When Your Mom Has an Eating Disorder
When you think of eating disorders such as bulima or anorexia nervosa, do you think of your mother? If you do, you’re not alone. Here’s why moms struggle with eating disorders, and what you can do to help.
Perfectionism is common trait of women with eating disorders, and mothers aren’t immune! Exploring the causes, signs, and treatments of food and eating problems in moms.
Eating disorders such as anorexia nervosa, bulimia, binge eating, or sleep eating problems aren’t just found in teenagers or young women. Many mothers — some with adult children — struggle with eating problems, and are reluctant to seek treatment or ask for help.
Researcher Kristine Rørtveit, who works at Stavanger District Psychiatric Centre in Norway, studied eating disorders in mothers as part of her PhD thesis at the University of Stavanger. Here’s a summary of her exploration of the causes, signs or symptoms, and treatments of eating problems in moms.
Causes of Eating Disorders
Many moms would love to parent their kids perfectly and raise happy, well-adjusted children, But, their need for perfection can lead to feeling out of control, which in turn can trigger control issues with food. Instead of being perfect mothers, they feel ashamed and inadequate, and fearful that their children might inherit their eating problems. So, mothers may turn to food for comfort and control (and food may become a source of shame and guilt).
A second possible cause of an eating disorder in your mom is an obsession with the body. Women may fear they’ll gain uncontrollable amounts of weight if they eat even the tiniest piece of food. According to Rørtveit, some women compare their bodies with everyday objects that surround them. For instance, one mom thought she was too big to pass through the doorway.
Others mothers report that they get a “kick” from their eating binges. A mother said she enjoyed the excitement of planning her food binge, and compared eating to doing drugs.
Signs of Eating Disorders
Mothers with food issues often dread meal times, even though they know how important family dinners are to their children’s upbringing. One mom said she’ll pretend to eat, only to throw up at the first chance she gets (a sign of bulimia nervosa or binge eating and purging).
Another mother says she is too exhausted to participate in her children’s everyday life. Sometimes she only manages to utter one-syllable words, such as “yes,” “no” and “good night.” A third mom couldn’t take part in her adult daughter’s wedding, saying she was “too trapped in my own system. Everyone else was full of emotions and expectations, but I was completely the opposite.”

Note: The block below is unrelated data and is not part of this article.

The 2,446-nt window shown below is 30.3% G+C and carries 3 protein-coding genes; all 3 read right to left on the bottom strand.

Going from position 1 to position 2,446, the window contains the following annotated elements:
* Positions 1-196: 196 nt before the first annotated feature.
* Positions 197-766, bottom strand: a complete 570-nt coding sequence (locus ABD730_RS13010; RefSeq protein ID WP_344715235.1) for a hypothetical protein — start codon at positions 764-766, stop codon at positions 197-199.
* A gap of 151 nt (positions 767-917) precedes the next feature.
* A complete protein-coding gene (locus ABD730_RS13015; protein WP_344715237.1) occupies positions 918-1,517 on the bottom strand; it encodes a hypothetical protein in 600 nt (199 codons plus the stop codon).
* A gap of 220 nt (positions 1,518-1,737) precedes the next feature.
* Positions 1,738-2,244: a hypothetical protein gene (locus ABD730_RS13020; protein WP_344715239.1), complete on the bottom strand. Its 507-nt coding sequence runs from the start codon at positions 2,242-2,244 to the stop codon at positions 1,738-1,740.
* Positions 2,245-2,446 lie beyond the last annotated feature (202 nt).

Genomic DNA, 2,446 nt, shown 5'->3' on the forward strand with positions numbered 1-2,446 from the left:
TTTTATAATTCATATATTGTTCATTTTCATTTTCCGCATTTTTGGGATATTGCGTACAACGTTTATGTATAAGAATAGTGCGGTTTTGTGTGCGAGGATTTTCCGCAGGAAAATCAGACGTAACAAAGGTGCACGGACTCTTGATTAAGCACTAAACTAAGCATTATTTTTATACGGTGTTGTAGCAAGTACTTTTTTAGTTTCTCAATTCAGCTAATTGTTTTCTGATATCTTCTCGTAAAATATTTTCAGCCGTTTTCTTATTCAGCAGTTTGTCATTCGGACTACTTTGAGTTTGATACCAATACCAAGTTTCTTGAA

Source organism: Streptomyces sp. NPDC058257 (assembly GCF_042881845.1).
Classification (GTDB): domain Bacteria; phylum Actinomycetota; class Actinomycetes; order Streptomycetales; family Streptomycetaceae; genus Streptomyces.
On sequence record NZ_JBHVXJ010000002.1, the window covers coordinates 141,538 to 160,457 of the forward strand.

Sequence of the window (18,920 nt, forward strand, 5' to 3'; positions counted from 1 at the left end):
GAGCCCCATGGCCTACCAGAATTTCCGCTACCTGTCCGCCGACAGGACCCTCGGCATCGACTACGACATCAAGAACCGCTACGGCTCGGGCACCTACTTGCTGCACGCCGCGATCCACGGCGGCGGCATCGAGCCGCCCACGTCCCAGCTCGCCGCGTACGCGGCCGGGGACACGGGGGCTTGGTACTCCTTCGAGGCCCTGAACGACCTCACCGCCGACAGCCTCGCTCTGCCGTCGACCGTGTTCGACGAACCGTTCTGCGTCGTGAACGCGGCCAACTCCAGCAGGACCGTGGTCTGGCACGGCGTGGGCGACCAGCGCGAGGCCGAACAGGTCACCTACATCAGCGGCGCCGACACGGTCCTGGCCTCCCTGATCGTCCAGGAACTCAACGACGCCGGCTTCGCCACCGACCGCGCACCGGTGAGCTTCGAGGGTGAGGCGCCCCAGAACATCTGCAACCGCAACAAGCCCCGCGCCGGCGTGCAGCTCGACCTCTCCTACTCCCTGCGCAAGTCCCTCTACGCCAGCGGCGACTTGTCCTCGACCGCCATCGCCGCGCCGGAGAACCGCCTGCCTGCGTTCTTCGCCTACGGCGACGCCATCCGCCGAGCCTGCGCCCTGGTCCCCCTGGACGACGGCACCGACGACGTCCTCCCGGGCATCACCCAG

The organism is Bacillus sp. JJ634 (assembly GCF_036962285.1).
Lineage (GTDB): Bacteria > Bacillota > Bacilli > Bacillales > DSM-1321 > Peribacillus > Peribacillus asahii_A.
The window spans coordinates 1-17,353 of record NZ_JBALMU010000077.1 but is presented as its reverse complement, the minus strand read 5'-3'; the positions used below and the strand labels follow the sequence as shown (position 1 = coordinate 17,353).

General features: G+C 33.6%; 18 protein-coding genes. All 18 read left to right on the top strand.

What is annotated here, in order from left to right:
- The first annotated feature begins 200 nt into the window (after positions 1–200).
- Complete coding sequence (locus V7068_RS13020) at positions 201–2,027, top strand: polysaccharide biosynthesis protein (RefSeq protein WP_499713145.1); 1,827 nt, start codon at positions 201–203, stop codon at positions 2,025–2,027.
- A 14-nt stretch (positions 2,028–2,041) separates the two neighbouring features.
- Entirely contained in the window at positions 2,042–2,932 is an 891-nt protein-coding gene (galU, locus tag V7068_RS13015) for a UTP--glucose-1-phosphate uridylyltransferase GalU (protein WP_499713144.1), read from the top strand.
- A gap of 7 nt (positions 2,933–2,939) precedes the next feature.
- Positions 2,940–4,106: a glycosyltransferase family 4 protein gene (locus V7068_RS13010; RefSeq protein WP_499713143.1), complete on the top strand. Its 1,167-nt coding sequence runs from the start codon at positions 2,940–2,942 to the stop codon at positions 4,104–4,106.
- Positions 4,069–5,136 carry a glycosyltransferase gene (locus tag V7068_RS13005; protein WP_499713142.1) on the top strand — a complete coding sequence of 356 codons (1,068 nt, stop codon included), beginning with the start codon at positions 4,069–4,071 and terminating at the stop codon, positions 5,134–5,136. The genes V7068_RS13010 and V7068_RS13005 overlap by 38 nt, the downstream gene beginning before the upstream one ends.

Other symptoms of anorexia include distorted body image, disturbed thought patterns, and feelings of inadequacy. Many of the mothers in Rørtveit’s study are pleased with the way they manage to keep up appearances and live a seemingly normal life. One the other hand, their double lives are stressful and demanding.
“Eating difficulties, such as extreme dieting, compulsive overeating, and vomiting, are usually kept under the surface,” says Rørtveit. “Keeping up appearances, even in one’s own home, requires a lot of strength.”
Once the cause of an eating disorder is identified, the treatment may be more effective. However, if you mom is a difficult parent, then you need to incorporate additional strategies or treatments to help her.
Treating Anorexia, Bulimia, or Binge Eating Problem
According to the Norwegian Board of Health Supervision, between 0.2 and 0.4 per cent of the population is affected by anorexia nervosa, and 1-2 percent by bulimia nervosa. The majority of sufferers are women between the ages of 15 and 40.
Only 30 percent of anorectics and less than six percent of bulimics receive treatment for their condition. Women struggling with eating disorders may not feel motivated to seek psychotherapy. Also, feelings of guilt and shame may prevent moms from seeking help for their eating problems.
“Although eating difficulties are associated with shame, I believe a lot of women would like to be able to talk about their problems,” says Rørtveit. “Increased awareness and better care may mitigate the stigma, and inspire more women to seek help.”
For more help with emotional eating, overeating, or binge eating, read How to Stop Compulsive Eating – From All Alone to Passionate.
Related to Your Search
Source: University of Stavanger (March, 2010). “When mom has an eating problem.”